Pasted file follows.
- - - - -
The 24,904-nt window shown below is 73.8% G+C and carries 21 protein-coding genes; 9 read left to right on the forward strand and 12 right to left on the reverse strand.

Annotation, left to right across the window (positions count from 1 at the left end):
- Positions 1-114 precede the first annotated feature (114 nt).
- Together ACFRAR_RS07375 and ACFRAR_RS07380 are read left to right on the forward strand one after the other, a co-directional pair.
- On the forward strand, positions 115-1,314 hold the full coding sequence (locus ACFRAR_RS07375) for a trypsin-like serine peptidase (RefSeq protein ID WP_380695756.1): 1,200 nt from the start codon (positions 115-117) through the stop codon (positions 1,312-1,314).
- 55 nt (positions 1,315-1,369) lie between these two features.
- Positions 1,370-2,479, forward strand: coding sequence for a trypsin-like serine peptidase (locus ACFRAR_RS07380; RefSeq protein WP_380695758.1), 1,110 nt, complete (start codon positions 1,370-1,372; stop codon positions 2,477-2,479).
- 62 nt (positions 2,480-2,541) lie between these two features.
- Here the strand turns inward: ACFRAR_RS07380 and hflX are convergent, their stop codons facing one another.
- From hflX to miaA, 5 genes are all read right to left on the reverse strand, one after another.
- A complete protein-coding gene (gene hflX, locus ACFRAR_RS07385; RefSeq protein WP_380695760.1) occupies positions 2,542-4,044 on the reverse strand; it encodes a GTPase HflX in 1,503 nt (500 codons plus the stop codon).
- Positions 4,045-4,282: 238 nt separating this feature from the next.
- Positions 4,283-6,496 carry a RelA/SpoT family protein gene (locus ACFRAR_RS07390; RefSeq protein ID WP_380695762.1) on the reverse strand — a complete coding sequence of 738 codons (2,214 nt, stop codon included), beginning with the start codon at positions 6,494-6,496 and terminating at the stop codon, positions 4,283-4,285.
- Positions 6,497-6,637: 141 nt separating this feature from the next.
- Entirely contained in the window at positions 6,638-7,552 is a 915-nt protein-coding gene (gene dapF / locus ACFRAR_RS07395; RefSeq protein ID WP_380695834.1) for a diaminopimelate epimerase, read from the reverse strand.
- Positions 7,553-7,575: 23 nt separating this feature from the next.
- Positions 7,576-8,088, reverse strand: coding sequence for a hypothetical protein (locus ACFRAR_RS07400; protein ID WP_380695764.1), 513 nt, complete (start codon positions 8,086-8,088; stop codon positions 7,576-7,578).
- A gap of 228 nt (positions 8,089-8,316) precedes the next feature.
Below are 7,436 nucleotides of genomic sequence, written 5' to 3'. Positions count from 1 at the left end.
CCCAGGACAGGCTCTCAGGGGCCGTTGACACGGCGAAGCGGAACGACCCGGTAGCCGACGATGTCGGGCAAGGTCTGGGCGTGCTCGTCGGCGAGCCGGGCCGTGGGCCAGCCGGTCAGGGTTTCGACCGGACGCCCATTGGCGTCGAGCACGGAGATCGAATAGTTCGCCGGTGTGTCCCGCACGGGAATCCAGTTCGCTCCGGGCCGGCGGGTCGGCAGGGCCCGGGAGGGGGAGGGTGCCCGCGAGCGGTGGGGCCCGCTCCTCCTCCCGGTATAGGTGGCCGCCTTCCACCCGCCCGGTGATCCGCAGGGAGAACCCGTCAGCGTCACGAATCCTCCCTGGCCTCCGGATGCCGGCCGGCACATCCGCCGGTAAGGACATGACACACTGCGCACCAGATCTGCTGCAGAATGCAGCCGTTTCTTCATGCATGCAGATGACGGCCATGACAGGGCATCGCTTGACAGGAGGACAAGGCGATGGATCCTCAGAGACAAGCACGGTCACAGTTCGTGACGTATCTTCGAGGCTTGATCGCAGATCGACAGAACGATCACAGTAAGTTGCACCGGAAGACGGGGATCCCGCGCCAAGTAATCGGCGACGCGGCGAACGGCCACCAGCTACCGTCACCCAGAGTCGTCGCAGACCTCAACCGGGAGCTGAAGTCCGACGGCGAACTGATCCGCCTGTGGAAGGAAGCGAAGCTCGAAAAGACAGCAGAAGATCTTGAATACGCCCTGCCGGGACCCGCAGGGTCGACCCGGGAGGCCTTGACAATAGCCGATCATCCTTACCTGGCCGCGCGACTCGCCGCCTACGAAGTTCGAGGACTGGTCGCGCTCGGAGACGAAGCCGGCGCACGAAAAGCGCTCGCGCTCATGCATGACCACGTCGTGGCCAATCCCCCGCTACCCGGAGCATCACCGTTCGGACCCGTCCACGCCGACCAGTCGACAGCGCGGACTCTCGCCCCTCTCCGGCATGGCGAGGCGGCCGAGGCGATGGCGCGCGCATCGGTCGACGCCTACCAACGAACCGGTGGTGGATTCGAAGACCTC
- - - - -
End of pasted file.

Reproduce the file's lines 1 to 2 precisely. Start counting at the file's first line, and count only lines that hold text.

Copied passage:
The 24,904-nt window shown below is 73.8% G+C and carries 21 protein-coding genes; 9 read left to right on the forward strand and 12 right to left on the reverse strand.

Annotation, left to right across the window (positions count from 1 at the left end):